Mark Vella a dit…

No, Xifer, after visting Malta this Xmas period, will probably vote for NO-ONE come the next elections.

'Fuck them all!': Ruckly from Ken Kesey's One Flew Over the Cuckoo's Nest

Matthew a dit…

Forget anything else unconnected to the Mangion story; forget what role you believe or suspect is taken up by MT; forget your brave, sponsor-less blog.

To read the Mangion story on its own merits, is purely an account of the details concerning this episode. Mangion criticised a Lm10.6 million which he knew he would be acting as notary for, earning him circa Lm37,000 in fees. Politically he waged a battle against a sale he was set to gain money from. This was the full information on the Pender sale.

Whether or not you consider this to be a misguided, ethically wrong, or objective action by Mangion is the reason we are debating on your orphaned blog. It does not however divest the MT report of any merit.

Some nice raw nerve on the exhumation of the cliched legalism... a self-refuting argument always has a way out. For my part, I argued a point which is intimately a fact of Maltese politics. Its mediocrity. And that is what the Maltese newspapers write about. Including the risk of falling below the standards of quality broadsheets, of failing to intellectually levitate itself away from mediocrity itself.

(by the way of petty insinuations, you could always ask Patrick Spiteri to sponsor your new newspaper...)

Jacques René Zammit a dit…

To conclude an argument that has unsurprisingly taken a twist worthy of tabloid journalism (and not of "orphaned blogs")...

Regarding Patrick Spiteri, it is yet another example of the mediocrity you so proudly report. Yes I did work in the same law firm of a lawyer who would be later incarcerated for misappropriation of client funds. I have no qualms about it because I had nothing to do with the illegal activity. I was a Junior Lawyer setting up a European Department at the time. I never had anything to do with the incidents that involved his incarceration. As a young lawyer it was a shock to be in any way associated with his firm and thankfully I got the chance to leave and start my legal career on a better footing which has after all led me to the European Court of Justice without sponsors of any kind. A step up from mediocrity don't you think?

All the slander and sleaze you can throw in pink journo style only goes to reinforce the argument of mediocre journalism. What is an "orphaned blog" anyway?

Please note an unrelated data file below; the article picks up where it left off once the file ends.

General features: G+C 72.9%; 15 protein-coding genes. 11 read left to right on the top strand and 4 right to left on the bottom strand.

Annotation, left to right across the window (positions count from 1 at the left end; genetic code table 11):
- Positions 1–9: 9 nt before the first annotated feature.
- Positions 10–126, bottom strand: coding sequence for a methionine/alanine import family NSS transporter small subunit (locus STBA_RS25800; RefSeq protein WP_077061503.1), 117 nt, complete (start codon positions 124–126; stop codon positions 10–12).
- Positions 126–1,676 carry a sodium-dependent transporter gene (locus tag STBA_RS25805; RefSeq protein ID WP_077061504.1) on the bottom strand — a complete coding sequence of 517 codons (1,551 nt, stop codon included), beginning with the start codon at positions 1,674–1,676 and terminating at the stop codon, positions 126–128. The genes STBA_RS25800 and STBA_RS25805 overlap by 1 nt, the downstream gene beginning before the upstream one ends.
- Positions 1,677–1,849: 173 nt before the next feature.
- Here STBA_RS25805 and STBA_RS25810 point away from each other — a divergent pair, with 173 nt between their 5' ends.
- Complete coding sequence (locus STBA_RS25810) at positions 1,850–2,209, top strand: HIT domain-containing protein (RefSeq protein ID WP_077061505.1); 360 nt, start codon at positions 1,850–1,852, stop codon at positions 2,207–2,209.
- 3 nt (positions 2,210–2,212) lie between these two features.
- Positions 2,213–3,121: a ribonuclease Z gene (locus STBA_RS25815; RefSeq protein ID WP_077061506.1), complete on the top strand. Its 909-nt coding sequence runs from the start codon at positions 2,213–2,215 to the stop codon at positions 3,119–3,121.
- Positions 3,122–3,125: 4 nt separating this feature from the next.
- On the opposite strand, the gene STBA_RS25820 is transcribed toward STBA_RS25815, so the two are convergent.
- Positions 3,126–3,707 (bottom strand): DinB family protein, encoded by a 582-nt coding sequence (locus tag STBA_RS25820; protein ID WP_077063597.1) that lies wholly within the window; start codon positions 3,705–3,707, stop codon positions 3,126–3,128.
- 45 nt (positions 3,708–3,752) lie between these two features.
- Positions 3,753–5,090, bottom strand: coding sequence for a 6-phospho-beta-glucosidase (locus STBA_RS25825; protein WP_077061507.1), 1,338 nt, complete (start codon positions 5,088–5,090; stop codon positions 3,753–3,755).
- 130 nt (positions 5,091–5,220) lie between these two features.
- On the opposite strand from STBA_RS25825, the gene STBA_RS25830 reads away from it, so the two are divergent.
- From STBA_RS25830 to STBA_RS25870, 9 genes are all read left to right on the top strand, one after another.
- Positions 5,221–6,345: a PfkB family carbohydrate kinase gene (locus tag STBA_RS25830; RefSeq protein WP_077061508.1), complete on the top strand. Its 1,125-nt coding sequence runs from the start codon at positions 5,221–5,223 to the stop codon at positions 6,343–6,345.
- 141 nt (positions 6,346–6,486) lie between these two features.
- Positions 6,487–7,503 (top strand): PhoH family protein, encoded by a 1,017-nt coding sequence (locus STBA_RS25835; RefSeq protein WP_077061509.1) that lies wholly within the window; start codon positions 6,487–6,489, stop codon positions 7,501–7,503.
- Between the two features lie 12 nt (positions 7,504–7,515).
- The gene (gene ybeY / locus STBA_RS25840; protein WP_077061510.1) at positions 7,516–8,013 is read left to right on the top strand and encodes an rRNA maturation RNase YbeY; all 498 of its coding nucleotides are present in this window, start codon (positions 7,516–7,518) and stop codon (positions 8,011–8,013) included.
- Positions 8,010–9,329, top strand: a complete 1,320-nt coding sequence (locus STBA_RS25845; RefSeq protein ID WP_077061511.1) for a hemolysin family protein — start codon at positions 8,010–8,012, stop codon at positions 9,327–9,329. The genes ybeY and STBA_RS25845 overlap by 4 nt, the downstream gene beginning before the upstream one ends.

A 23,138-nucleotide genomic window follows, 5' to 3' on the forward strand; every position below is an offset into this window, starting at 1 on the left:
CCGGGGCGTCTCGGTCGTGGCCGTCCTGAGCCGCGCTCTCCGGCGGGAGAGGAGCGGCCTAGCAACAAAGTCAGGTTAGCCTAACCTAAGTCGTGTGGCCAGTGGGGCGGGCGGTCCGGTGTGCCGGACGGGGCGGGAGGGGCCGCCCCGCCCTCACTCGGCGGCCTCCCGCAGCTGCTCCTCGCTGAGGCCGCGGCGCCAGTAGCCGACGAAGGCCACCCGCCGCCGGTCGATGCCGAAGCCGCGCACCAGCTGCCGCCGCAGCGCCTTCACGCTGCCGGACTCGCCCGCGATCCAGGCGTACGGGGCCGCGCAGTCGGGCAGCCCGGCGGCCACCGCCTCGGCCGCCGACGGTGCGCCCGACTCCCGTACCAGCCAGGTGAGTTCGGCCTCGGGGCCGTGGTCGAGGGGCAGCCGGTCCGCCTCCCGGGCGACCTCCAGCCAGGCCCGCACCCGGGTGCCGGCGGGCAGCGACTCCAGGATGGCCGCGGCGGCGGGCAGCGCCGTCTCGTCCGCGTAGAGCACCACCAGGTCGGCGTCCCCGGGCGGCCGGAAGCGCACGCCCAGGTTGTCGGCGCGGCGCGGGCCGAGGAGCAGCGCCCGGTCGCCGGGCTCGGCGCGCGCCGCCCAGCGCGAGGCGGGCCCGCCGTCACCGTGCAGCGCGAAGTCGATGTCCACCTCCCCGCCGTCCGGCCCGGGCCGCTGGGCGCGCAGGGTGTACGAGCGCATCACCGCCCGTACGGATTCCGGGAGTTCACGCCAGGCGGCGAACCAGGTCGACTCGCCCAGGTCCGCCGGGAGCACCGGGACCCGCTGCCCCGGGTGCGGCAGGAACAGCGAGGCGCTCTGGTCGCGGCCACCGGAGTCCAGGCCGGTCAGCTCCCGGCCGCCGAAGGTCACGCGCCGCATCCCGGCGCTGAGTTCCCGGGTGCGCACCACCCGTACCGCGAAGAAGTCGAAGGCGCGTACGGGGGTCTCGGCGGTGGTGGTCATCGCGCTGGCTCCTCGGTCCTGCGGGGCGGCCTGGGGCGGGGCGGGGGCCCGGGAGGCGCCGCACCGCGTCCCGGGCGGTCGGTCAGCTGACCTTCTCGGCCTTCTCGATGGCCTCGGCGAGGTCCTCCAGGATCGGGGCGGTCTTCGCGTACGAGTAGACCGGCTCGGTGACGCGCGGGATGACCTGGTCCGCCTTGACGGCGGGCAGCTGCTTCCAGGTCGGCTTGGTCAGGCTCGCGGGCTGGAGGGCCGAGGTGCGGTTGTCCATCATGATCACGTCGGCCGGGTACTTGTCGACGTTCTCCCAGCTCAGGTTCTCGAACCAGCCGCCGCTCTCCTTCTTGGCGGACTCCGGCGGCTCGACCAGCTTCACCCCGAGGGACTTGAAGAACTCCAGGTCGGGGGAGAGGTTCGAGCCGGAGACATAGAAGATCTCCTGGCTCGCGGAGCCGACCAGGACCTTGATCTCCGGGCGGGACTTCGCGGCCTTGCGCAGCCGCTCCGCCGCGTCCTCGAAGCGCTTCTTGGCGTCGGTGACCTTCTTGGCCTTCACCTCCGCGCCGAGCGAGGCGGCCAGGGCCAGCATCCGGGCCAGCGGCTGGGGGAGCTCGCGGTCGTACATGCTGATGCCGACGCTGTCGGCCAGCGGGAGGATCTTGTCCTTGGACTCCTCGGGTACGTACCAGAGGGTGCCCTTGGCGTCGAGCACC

And by the way. "Some nice raw nerve on the exhumation of the cliched legalism... a self-refuting argument always has a way out" Any connection with Lorna Vassallo?

At the end of the day it would seem to me that your aim is not to make any sense of the Mangion business but to attack this blog simply because it was critical of your paper. I have said this countless times before... I blog what I think and I do not have a blog to make friends.

Now you have every right to reply and comment and disagree - and I enjoy the argument. Try to keep it that way... a logical argument... it's hard I know... but after all that is what a leap away from mediocrity is all about.

Matthew a dit…

No,we've already had the logical argument. It was great. We arrived at two different conclusions, but then I got bored of you so I picked up an easy fight, you came out blazing, gave us your life story... you should have seen the smile on my face.

("I blog what I think and I do not have a blog to make friends"... a chi lo dici...!!!)

Matthew Vella

Jacques René Zammit a dit…

I see said the blind man. One more thing. I could not decide whether to clarify your Patrick Spiteri comment or not. I was sure it was what you intended me to do when you let it hang. Of course it was between letting the unexplained sleaze hang there or explain it. Don't know why that gives you a smile... but if it does... good for you.

I knew taht if you wanted you could get the whole info on the Spiteri story from your colleague at Maltatoday who worked in the same law firm (or maybe there are other masters in funny business with money at Hogan's raghouse) but readers who read the unexplained slur could not and I could not afford to keep silent and let them imagine god-knows what stories... which is what writers in papers like Maltatoday hope to achieve...

"Dear [fill in name as you please], all the arguments that come to your mind are uttered under the false premise that the people listening to what you have to say are cretins. Welcome to the New Year folks! And guess what? This is just the beginning."

Blazing once more...

Matthew a dit…

"I was sure it was what you intended me to do..."

U mhux ovvja... qed nitnejjek bik Jacques. Pipe down. Or blaze off, there.

Matthew a dit…

aw... "imagine god-knows-what-stories"... about you? Do you seriously think that? In-nies ghandhom izjed affarijiet importanti x'jaghmlu b'hajjithom. Kieku kont "Minister's aide, Minister's cousin, friends of friends, speculations and conspiracies", l-ahwa x'festa naghmlu :-) :-) :-)
Imma Jacques-Rene?? Luxembourger cheese?? Ma va cagare, dai.